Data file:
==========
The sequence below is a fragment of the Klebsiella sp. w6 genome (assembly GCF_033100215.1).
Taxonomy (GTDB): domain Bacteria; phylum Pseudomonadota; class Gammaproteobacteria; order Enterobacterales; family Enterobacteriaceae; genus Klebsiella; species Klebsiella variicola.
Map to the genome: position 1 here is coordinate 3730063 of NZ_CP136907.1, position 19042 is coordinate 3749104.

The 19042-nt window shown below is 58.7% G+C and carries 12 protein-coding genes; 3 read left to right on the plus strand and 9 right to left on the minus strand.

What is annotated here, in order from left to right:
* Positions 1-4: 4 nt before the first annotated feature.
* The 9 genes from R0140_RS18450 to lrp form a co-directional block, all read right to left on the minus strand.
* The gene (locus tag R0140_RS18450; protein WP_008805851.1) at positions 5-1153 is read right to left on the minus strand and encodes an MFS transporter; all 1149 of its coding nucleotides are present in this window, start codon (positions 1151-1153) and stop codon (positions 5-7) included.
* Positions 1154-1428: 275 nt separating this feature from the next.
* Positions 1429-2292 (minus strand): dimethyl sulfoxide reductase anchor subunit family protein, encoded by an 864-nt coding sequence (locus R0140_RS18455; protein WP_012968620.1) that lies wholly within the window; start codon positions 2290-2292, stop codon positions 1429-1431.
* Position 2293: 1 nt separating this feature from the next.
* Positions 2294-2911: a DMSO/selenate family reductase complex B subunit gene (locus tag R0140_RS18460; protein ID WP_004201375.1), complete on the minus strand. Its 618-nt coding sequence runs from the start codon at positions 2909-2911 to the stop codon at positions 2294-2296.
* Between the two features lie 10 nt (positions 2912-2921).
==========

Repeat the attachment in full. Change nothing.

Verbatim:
The sequence below is a fragment of the Klebsiella sp. w6 genome (assembly GCF_033100215.1).
Taxonomy (GTDB): domain Bacteria; phylum Pseudomonadota; class Gammaproteobacteria; order Enterobacterales; family Enterobacteriaceae; genus Klebsiella; species Klebsiella variicola.
Map to the genome: position 1 here is coordinate 3730063 of NZ_CP136907.1, position 19042 is coordinate 3749104.

The 19042-nt window shown below is 58.7% G+C and carries 12 protein-coding genes; 3 read left to right on the plus strand and 9 right to left on the minus strand.

What is annotated here, in order from left to right:
* Positions 1-4: 4 nt before the first annotated feature.
* The 9 genes from R0140_RS18450 to lrp form a co-directional block, all read right to left on the minus strand.
* The gene (locus tag R0140_RS18450; protein WP_008805851.1) at positions 5-1153 is read right to left on the minus strand and encodes an MFS transporter; all 1149 of its coding nucleotides are present in this window, start codon (positions 1151-1153) and stop codon (positions 5-7) included.
* Positions 1154-1428: 275 nt separating this feature from the next.
* Positions 1429-2292 (minus strand): dimethyl sulfoxide reductase anchor subunit family protein, encoded by an 864-nt coding sequence (locus R0140_RS18455; protein WP_012968620.1) that lies wholly within the window; start codon positions 2290-2292, stop codon positions 1429-1431.
* Position 2293: 1 nt separating this feature from the next.
* Positions 2294-2911: a DMSO/selenate family reductase complex B subunit gene (locus tag R0140_RS18460; protein ID WP_004201375.1), complete on the minus strand. Its 618-nt coding sequence runs from the start codon at positions 2909-2911 to the stop codon at positions 2294-2296.
* Between the two features lie 10 nt (positions 2912-2921).